Weekly Newspaper and Travel Guide
for Pecos Country
of West Texas
Tuesday, November 23, 2004
By Peggy McCracken
Thanksgiving. Giving thanks. Thursday is the day America has set aside to thank God for the fall harvest that lades our tables with turkey, candied yams and pecan pies. Food, family and football are the order of the day.
Can you look back over the past year and find something to be thankful for? Here’s what I can recall from the most stressful year of my life, starting today and working backward.
Today I awoke early in a comfortable bed, warm house, feeling no aches nor pains. After a 30-minute walk in the brisk morning air, I ate a delicious breakfast, answered email from family and friends, then went for a swim at our excellent high school natatorium. Thank God for a good night’s rest, my health, food, loved ones, a house and public facilities.
My half-day bookkeeping job went smoothly, and I enjoyed crunching the numbers, as always. Thank God for the mental capacity to continue working into my golden years.
This past week, I pickled peppers, made chow chow, a peach cobbler, and topped a sweet potato casserole with pecans, all from my garden. Thank God for a bountiful harvest and for a nearby supermarket stocked with fresh fruit, vegetables and everything else a body needs to stay healthy.
Last week, I removed old carpet from a closet; the final project in my re-decorating effort that added to the year’s stress. Thank God for strength to keep on keeping on until the job is done.
This past month, I have mowed grass and weeds almost every day that it didn’t rain. Thank God for the bountiful rain that rejuvenated this desert land and covered my “South 40” with weeds. And for the energy to push a mower. And for the mower. And for the excuse to be outside.
Over the past year, I have come to appreciate so many people who have ministered to me in my bereavement and helped me over the rough spots as I dealt with changes and challenges. I couldn’t even begin to name them all, but two special ladies deserve honorable mention: Velma Bradley and Kim Ewing. They just keep on loving me in spite of myself, and confront me when I need it. Thank God for people who love Him and let that love spill over to others.
Family members. Thank God for my son, David and his wife, Helen; daughter, Peggy Lynn; grandchildren Amanda, Jason and wife Deana; Scott and wife Laura; David and Dana; great grandchildren Jasmine and Cieara. Brothers Walter and Jerry Wynn (wife Pat); sisters, Mary and Gail. And for my church family, brothers and sisters in Christ.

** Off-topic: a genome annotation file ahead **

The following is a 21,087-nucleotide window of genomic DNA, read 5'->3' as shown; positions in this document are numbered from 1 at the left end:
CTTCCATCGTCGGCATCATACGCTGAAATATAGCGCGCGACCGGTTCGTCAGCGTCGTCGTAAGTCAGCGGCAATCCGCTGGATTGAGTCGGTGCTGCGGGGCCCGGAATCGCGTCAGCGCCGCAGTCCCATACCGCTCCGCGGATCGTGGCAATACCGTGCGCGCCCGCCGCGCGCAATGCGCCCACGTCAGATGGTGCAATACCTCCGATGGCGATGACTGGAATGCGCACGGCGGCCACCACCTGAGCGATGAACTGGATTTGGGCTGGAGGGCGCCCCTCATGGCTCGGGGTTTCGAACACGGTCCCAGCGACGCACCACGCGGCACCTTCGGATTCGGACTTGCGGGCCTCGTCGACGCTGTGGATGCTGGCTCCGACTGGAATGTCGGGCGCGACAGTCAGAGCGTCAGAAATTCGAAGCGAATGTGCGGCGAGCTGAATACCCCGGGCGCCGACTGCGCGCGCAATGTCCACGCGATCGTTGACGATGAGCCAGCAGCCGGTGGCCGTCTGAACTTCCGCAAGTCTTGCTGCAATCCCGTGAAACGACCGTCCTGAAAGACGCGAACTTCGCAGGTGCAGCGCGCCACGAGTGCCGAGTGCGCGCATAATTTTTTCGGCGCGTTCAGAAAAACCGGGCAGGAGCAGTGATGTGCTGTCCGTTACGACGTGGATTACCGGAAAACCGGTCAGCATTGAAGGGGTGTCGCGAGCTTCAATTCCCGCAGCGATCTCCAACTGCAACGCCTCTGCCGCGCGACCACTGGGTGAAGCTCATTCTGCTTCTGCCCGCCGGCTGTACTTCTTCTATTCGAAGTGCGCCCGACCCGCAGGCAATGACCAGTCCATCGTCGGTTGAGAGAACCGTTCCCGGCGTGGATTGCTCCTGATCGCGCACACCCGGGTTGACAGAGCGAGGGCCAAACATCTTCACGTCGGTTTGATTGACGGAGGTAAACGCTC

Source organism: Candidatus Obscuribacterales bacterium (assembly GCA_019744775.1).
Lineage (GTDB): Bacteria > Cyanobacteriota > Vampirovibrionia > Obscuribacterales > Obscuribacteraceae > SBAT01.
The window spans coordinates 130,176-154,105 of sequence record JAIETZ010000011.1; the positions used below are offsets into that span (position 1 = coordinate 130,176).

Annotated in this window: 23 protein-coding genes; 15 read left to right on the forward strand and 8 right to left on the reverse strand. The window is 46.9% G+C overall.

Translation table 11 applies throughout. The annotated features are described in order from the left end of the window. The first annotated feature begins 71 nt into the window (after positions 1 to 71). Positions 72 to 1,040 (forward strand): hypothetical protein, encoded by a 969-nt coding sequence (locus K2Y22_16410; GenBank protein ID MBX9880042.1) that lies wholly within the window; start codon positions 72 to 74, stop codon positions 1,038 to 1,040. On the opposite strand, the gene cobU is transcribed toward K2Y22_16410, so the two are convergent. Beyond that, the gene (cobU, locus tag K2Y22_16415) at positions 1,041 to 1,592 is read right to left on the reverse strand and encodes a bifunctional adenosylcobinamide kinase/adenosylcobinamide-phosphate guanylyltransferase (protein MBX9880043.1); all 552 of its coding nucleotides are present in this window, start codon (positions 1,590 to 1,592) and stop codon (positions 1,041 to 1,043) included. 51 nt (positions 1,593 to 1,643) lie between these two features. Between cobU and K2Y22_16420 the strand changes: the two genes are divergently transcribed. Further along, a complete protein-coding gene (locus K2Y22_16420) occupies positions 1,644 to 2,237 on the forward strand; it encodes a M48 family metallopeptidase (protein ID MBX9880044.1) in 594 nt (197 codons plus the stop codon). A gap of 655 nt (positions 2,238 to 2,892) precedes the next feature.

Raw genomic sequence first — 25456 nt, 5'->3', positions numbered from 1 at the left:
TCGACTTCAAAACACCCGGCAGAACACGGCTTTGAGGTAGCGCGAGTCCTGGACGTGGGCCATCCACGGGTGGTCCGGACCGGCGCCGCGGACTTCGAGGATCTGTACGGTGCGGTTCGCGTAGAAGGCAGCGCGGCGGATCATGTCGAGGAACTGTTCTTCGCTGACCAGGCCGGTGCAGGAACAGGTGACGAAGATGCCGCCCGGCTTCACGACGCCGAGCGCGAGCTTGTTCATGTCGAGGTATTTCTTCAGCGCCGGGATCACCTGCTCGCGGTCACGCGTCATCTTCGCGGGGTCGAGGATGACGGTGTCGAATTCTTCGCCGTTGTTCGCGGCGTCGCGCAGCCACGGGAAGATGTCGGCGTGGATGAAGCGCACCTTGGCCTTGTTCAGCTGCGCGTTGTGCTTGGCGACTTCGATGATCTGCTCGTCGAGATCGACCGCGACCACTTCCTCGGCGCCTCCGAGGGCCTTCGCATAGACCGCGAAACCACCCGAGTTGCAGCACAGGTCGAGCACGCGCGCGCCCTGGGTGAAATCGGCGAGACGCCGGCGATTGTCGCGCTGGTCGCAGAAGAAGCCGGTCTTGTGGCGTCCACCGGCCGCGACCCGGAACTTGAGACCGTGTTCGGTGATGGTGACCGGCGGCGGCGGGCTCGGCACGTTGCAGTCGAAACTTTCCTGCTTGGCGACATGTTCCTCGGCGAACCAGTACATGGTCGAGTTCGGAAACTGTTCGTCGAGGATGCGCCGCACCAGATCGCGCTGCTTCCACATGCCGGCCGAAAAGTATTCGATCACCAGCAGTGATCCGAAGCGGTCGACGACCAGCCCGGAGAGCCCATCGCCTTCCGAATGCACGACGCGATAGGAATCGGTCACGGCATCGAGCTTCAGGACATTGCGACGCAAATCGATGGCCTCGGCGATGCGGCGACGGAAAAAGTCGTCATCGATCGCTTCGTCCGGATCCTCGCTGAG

Thank God for my heavenly citizenship and for my citizenship in the greatest country on earth.
“I will extol the Lord at all times; his praise will always be on my lips.” Psalm 34:1, NIV
EDITOR’S NOTE: Peggy McCracken in Enterprise business manager and webmaster. Contact her at email@example.com
Guide identifites the 170 birds birds
Bird watchers will find the “Birds of Texas Field Guide” a handy reference. A color-coded index leads even the most inexperienced birder to a page that will identify each of 170 birds by its prominent color.
“Birds that are mostly black” starts on Page 3, with the European Starling, or Sturnus Vulgaris. It is found in Texas year round, is 7 ½ inches in length, and is gray-to-black with white speckles in fall and winter.
Other descriptions include the nest, eggs, incubation period, fledging, migration, food, and comparison, along with notes by the author, Stan Tekiela. A full-page color photo faces the description page. When the female or juvenile color differs from the male, or the color changes with the seasons, another photo is inset. A range map shows where to look for each bird type, and in what season.
Tekiela’s introduction gives tips for identifying birds, explains migration, and describes nesting habits.
Stan Tekiela is a naturalist, author and wildlife photographer with a BS degree in Natural History. He actively studies and photographs birds throughout the U.S. His syndicated column appears in more than 20 cities, and he can be heard on a number of radio stations.
ISBN 1-59193-045-6, 318 color photographs, 430 pages, softcover, $16.95. Available in bookstores or from the publisher, Adventure Publications, 1-800-678-7006.
Return to top
York M. "Smokey" Briggs, Publisher
324 S. Cedar St., Pecos, TX 79772
Phone 432-445-5475, FAX 432-445-4321
Associated Press text, photo, graphic, audio and/or video material shall not be published, broadcast, rewritten for broadcast or publication or redistributed directly or indirectly in any medium.
Copyright 2003-04 by Pecos Enterprise